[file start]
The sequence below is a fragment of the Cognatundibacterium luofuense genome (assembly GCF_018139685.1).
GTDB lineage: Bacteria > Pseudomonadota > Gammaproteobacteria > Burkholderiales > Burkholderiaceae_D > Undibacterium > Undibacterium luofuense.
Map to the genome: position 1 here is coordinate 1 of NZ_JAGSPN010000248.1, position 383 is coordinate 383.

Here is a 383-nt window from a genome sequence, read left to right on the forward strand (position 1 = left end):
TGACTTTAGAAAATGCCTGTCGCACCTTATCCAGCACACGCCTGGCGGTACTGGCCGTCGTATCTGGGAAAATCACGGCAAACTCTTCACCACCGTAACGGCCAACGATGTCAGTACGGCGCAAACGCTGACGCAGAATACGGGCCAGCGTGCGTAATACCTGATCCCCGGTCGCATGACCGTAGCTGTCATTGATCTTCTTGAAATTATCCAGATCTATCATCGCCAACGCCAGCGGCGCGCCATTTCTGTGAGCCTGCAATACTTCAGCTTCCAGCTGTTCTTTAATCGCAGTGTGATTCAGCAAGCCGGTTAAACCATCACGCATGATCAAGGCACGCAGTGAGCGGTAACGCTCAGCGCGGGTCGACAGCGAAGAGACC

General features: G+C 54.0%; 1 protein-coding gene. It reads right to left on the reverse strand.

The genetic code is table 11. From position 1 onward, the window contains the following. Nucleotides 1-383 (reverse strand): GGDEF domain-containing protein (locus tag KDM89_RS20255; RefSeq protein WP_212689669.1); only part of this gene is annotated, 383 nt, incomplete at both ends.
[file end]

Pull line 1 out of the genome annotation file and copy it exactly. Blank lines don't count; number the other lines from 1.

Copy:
The sequence below is a fragment of the Cognatundibacterium luofuense genome (assembly GCF_018139685.1).